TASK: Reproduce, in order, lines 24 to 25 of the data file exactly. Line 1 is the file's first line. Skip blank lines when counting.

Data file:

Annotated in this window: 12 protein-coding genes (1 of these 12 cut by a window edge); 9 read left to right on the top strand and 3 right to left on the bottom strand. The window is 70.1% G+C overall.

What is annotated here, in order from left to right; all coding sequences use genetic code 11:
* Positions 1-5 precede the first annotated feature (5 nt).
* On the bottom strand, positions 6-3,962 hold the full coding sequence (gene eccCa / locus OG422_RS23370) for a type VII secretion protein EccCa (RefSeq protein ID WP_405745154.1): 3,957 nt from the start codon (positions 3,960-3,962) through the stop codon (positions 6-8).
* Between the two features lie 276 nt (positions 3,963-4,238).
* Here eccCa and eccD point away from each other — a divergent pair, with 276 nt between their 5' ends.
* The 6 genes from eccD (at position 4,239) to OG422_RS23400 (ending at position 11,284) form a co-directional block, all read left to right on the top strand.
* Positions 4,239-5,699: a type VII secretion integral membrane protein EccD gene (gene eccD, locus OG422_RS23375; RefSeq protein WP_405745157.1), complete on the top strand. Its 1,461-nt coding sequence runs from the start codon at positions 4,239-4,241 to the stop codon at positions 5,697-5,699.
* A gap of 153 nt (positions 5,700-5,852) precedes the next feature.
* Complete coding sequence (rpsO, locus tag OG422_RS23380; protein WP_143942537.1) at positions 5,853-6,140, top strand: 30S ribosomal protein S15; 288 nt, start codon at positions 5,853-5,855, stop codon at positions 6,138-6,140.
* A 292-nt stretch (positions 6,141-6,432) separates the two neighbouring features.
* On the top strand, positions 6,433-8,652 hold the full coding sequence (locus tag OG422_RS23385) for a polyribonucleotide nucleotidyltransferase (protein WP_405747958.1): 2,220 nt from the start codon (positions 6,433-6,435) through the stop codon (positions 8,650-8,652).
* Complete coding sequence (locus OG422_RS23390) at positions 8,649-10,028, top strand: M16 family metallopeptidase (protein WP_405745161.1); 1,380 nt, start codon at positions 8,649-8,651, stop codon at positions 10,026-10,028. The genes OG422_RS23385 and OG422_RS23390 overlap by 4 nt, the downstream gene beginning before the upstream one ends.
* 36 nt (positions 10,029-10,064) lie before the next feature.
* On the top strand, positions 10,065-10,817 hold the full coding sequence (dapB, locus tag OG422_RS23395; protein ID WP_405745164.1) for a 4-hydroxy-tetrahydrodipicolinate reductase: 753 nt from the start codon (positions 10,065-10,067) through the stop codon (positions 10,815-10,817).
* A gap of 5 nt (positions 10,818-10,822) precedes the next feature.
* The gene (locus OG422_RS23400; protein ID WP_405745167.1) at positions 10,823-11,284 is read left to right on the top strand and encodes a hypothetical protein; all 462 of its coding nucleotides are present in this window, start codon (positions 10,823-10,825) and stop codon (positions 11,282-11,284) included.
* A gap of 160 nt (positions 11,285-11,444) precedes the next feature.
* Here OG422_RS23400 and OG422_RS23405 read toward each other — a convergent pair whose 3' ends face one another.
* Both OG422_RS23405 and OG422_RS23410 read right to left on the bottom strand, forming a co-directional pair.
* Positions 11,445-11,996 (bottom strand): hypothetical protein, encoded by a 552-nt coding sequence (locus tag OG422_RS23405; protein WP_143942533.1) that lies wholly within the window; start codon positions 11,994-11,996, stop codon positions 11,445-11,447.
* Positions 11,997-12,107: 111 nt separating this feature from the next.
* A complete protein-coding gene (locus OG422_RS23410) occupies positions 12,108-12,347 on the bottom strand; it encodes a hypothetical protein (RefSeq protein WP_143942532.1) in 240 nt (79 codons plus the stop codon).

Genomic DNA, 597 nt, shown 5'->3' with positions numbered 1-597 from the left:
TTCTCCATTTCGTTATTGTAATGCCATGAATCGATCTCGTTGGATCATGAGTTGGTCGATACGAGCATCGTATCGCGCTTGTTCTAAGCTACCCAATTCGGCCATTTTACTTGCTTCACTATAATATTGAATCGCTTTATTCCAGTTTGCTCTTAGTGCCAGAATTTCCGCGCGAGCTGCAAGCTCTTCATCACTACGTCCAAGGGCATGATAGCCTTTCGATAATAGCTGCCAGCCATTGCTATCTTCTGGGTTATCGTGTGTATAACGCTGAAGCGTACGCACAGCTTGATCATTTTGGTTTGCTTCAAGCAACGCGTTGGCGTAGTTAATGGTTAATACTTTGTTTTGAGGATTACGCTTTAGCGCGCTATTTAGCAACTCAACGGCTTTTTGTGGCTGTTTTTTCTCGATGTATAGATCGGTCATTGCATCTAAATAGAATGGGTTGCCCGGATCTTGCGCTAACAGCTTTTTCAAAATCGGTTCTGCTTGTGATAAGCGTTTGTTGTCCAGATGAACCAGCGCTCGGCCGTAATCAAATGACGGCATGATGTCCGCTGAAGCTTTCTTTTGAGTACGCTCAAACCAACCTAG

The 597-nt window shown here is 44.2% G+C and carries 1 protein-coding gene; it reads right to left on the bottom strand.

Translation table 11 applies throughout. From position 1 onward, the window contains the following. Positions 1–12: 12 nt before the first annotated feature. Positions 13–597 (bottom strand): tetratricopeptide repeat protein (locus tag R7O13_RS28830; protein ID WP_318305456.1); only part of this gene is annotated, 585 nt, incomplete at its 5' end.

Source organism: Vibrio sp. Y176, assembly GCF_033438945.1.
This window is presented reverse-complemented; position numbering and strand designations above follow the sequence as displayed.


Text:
Genomic DNA, 597 nt, shown 5'->3' with positions numbered 1-597 from the left:
TTCTCCATTTCGTTATTGTAATGCCATGAATCGATCTCGTTGGATCATGAGTTGGTCGATACGAGCATCGTATCGCGCTTGTTCTAAGCTACCCAATTCGGCCATTTTACTTGCTTCACTATAATATTGAATCGCTTTATTCCAGTTTGCTCTTAGTGCCAGAATTTCCGCGCGAGCTGCAAGCTCTTCATCACTACGTCCAAGGGCATGATAGCCTTTCGATAATAGCTGCCAGCCATTGCTATCTTCTGGGTTATCGTGTGTATAACGCTGAAGCGTACGCACAGCTTGATCATTTTGGTTTGCTTCAAGCAACGCGTTGGCGTAGTTAATGGTTAATACTTTGTTTTGAGGATTACGCTTTAGCGCGCTATTTAGCAACTCAACGGCTTTTTGTGGCTGTTTTTTCTCGATGTATAGATCGGTCATTGCATCTAAATAGAATGGGTTGCCCGGATCTTGCGCTAACAGCTTTTTCAAAATCGGTTCTGCTTGTGATAAGCGTTTGTTGTCCAGATGAACCAGCGCTCGGCCGTAATCAAATGACGGCATGATGTCCGCTGAAGCTTTCTTTTGAGTACGCTCAAACCAACCTAG